You might only go for special occasions… like baby dedications or baptisms or weddings or funerals. Like the guy who told a preacher, “Preacher the first time I went to church they sprinkled water on me and the second time I went they threw rice at me.” The preacher thought for a moment and then replied, “Yeah, and I suppose the next time you come we’ll throw dirt on you.”

But believe it or not, there are people who have never been to a church except for weddings and funerals. Church just isn’t part of their lives. It’s just an event.

It’s actually a little bizarre. There are people who never, ever attend church… but when they get married they want it to happen in a church. And when they have their first child they want it baptized or dedicated in a church. And when someone dies they go looking for a preacher to handle the funeral. What’s up with that? I think they are just superstitious. They think that maybe they’ll have a better marriage, a healthier child, and preferred reservations at the Pearly Gates if they include the church in those events. Basically, they see the church like a lucky rabbit’s foot, which obviously wasn’t that lucky for the rabbit.

And then there are the C & E-ers… those who only go to church on Christmas and Easter. After all, it’s the thing to do, right? Easter’s coming up in just a couple of weeks. And so over the two weeks there are going to be lots of people dusting off their suits. And Christmas wouldn’t be Christmas without going to a Christmas Eve service, would it? I mean, check out the newspaper just before Christmas when they list all of the Christmas Eve services. It’s amazing how many extra services some churches have to have to accommodate the influx of people on that night.

And then are still others who attend church on a regular basis, but it’s still just an event for them. Like Hockey Night in Canada. For some people, every Saturday night is an event for them. You know, everything has to be just right… they put on their lucky shirt, they cook up some wings, they pour a big foamy glass of their favourite non-alcoholic beverage, and they settle in their favourite chair for an evening of yelling at the T.V. That’s an event for them. It’s something they do every week.

For some people, Church is like that. It’s an event.

And maybe that’s what it was like for Calvin Coolidge. When he was President of the U.S. he attended church alone one Sunday while his wife was sick. And when he got home his wife quizzed him and asked, “So what did the pastor preach on?” The President thought for a moment and replied “Sin.” “And what did he say about sin?” probed his wife. The President thought again and replied, “he was against it.” I wonder if he was really paying attention or if he went just for the event of being at church?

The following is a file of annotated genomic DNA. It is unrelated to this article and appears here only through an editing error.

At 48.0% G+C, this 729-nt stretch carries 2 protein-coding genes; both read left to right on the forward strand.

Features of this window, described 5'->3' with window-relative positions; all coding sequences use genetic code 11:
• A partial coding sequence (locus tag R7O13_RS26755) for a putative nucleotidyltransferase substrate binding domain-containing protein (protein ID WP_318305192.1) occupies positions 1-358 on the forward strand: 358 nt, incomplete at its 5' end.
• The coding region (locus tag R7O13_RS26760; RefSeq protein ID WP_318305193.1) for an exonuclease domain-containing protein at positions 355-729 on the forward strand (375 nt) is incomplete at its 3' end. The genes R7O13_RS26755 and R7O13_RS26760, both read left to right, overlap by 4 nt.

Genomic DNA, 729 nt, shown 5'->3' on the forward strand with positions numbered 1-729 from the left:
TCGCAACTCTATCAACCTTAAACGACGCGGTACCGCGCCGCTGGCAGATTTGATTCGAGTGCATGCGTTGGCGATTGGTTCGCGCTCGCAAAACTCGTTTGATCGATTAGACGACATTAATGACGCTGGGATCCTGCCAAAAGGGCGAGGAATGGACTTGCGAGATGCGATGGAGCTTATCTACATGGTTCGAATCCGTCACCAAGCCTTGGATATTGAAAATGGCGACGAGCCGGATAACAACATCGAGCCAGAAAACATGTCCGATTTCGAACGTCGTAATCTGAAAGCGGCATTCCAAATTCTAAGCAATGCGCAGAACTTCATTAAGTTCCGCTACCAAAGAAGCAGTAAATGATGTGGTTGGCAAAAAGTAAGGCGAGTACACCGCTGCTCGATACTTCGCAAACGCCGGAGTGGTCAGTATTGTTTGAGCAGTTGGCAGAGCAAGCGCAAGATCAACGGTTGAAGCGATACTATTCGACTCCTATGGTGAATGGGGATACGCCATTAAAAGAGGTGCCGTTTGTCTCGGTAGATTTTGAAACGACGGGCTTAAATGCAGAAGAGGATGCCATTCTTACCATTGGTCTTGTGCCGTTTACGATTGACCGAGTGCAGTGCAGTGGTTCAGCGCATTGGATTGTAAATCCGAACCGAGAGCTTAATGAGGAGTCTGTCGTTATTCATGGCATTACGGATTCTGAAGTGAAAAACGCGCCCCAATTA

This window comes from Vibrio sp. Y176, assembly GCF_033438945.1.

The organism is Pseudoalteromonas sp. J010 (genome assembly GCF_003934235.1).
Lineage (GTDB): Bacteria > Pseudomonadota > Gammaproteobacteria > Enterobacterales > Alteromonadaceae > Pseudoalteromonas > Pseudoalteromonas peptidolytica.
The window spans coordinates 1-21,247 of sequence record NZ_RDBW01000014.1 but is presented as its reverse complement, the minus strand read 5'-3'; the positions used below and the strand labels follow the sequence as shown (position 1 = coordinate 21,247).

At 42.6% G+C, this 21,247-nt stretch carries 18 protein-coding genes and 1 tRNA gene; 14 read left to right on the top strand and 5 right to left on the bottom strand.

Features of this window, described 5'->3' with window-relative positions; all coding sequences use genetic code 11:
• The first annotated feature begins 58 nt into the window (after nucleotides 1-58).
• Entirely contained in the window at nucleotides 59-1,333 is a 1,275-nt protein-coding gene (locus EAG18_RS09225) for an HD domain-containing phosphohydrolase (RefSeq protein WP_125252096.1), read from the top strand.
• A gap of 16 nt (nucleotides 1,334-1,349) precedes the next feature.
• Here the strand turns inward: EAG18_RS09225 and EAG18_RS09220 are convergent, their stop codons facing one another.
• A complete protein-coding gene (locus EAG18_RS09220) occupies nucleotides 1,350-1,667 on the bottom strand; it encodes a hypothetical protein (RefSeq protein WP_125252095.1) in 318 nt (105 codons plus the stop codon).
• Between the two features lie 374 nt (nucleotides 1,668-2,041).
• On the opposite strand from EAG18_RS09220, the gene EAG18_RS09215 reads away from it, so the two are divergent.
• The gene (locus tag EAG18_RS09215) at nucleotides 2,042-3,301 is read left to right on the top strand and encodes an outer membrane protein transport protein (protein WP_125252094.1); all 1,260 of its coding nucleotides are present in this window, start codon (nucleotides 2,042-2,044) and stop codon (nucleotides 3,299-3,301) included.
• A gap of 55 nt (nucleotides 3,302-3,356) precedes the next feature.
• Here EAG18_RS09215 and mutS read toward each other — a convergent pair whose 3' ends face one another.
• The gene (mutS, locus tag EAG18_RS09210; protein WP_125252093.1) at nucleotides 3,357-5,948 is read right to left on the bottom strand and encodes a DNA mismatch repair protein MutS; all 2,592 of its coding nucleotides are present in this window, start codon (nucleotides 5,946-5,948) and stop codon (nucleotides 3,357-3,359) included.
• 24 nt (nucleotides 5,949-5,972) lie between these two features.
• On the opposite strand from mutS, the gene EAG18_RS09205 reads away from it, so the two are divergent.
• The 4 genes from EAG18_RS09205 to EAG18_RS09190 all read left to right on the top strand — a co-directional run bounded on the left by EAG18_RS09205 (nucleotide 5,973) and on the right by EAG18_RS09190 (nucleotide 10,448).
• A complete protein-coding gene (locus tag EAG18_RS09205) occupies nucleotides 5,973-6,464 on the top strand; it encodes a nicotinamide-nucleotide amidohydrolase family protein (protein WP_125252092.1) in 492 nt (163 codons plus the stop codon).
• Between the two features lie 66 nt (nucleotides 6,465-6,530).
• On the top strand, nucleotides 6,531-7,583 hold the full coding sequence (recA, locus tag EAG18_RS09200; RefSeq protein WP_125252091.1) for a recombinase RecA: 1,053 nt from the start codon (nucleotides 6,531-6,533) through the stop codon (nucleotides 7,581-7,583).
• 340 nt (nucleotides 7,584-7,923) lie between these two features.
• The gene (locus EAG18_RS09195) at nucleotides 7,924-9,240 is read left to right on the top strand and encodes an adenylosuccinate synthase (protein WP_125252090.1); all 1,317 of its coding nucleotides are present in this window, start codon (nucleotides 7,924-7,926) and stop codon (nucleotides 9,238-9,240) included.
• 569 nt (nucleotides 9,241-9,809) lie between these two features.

But this isn’t a new thing. Going back a long ways, people have treated church as an event. 400 years ago, Thomas Fuller made this comment…

“Many come to bring their clothes to church rather than themselves.”
~ Thomas Fuller

It’s an event for them to dress up and make an appearance and show off.

So some people see Church as an obligation. Others see it as an event. But either way… if people see Church as an obligation or as an event… then they aren’t to blame. The church is. For way too many years the church has marketed itself that way.

Some churches have tried guilting people into attending. You know… “If you don’t attend church you are going to hell.” But the truth is, simply attending church has absolutely no impact on your eternity. Going to church doesn’t make you a Christian anymore then going to a garage makes you a car. Or going to a Hockey Game makes you Bobby Orr. Sorry.

So, guilting people into attending doesn’t really do any good. And so, other Churches don’t bother with the guilt routine; Instead, they simply rely on the fact that people have always come to church. It’s the thing to do on a Sunday. So they offer Church as an event. But that just doesn’t cut it either. Church isn’t the only show in town anymore. There are lots of things that you could be doing at this very moment. You could be at the Flea Market. You could have the kids at a hockey game. You could be swimming. In weather like this you could be golfing. As of May, you could be shopping on Sunday mornings. The Church used to have a corner on the market on Sunday mornings, but not anymore.

So what’s the answer? What new and wonderful thing do we need to become in order to attract a new generation of believers? Well, actually, we don’t have to become something new. Instead, we need to become something old. Instead of looking at church as a religious thing that people are expected to participate in, we need to see it as a relationship thing where people are loved and accepted…. where we can thrive in a relationship with God and a relationship with others.

You see the Bible never saw Church as an obligation. Nor did it see Church as an event. As a matter of fact for the first 300 years the church existed, it was the socially and religiously unacceptable thing to do. People were obligated not to be part of the church. And the events people attended were often events where they watched Christians die. That was considered sport in those days.

So when the New Testament looked at the church, it wasn’t about obligations or events. Instead, time and time again, it came back to seeing the church as… what? … as a “Family.”


3. The Bible Sees Church as a Family

That’s what Jesus designed the Church to be. Going all the way back to the first days of the Church…

Acts 2:42a (CEV)
...they were like family to each other.

Wow, what a powerful statement. They were like family. A couple other verses…

Romans 12:10 (GW)
Be devoted to each other like a loving family.

1 Peter 2:17b (Msg)
Love your spiritual family!